NASHVILLE, Tenn. (WKRN) – Law enforcement officials are trying to curb the heroin epidemic here in Tennessee.
Several are behind a bill that would impose tougher penalties on illegal opioid and prescription drug suppliers.
House Bill 786 would allow law enforcement to charge illegal suppliers with voluntary manslaughter when they cause death to a user by unlawfully distributing or delivering controlled substances to them.
“The path that we’re going down right now is not working,” Sergeant Jim Vaughn with the Hendersonville Police Department told News 2.
Vaughn is among those that helped write the language of the bill.
“What we are trying to do is not to incarcerate people. We would love if no one was ever incarcerated by this, but if we send a message to these people who are providing heroin to people who are in turn dying from it, and we stop that, the disaster would be a huge effect,” he explained to News 2.
Currently, Tennessee’s murder statute specifies a schedule I or schedule II narcotic as being the proximate cause of death.
Undercover narcotics agent Don Hardin is passionate about changing it.
“Our intention is not to target drug addicts. Those people have already suffered. It’s to provide a deterrent or to hold accountable the traffickers who profit from misery and death of other people,” Hardin explained.
A local family who lost their oldest son, Jonathan, to an overdose prays the bill is passed.
“Maybe it would help somebody else not have to go through the heartaches that we’ve had to go through,” Denise McLaughlin said.
On July 12, Jonathan was discovered in his work truck slumped over after he didn’t show up for his son’s fifth birthday party.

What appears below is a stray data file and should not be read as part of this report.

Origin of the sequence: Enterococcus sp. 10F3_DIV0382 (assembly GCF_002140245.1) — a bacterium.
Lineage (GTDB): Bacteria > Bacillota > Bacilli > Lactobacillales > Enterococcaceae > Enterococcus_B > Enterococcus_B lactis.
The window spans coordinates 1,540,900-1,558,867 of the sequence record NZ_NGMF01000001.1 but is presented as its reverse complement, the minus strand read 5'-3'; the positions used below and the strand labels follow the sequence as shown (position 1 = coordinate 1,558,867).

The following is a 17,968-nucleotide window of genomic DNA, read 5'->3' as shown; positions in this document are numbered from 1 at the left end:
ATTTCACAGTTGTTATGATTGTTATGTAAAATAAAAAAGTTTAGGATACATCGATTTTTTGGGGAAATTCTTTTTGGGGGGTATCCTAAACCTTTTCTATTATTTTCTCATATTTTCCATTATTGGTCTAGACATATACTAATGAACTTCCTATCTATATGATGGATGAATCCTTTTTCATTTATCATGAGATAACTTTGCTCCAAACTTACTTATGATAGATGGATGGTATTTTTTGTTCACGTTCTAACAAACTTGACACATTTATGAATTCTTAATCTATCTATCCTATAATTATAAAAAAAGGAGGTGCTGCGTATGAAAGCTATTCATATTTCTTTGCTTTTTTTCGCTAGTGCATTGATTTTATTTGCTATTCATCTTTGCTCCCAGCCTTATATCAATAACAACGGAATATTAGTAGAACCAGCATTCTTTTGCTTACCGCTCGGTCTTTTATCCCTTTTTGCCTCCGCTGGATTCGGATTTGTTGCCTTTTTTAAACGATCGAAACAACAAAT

“He had a lethal dose of heroin. He had a lethal dose of Opanas,” his father Ray McLaughlin told News 2.
When more than one drug is in the system, it’s known as a polydrug death, said Agent Hardin.
“There is no vehicle to deal with polydrug deaths currently,” the agent explained.
He went on to say he knows who dealt Jonathan the drugs that killed him and wants the dealer to face voluntary manslaughter charges.
“Because there was more than one drug in this young man’s toxicology, because there is more than one drug and because the pathologist is unable to say that the heroin by itself would have resulted in the death, I can’t charge him,” Hardin told News 2.
“He leaves behind children and a grieving family, and we did our jobs. We know who sold it. We know where it came from, and there’s absolutely nothing we can do about it,” the agent continued.
State Rep. Mary Littleton, of Humphreys County, recently introduced the new legislation.
“Unfortunately, almost all of us know of someone whose life has been negatively affected by opioid or prescription drug abuse,” said Littleton.
She continued, “My hope is that this legislation will further reduce access to opioids and prescription drugs for Tennesseans and create a greater accountability for those who supply them.”
The bill passed in the Criminal Justice Subcommittee on Tuesday and was referred to the Criminal Justice Committee.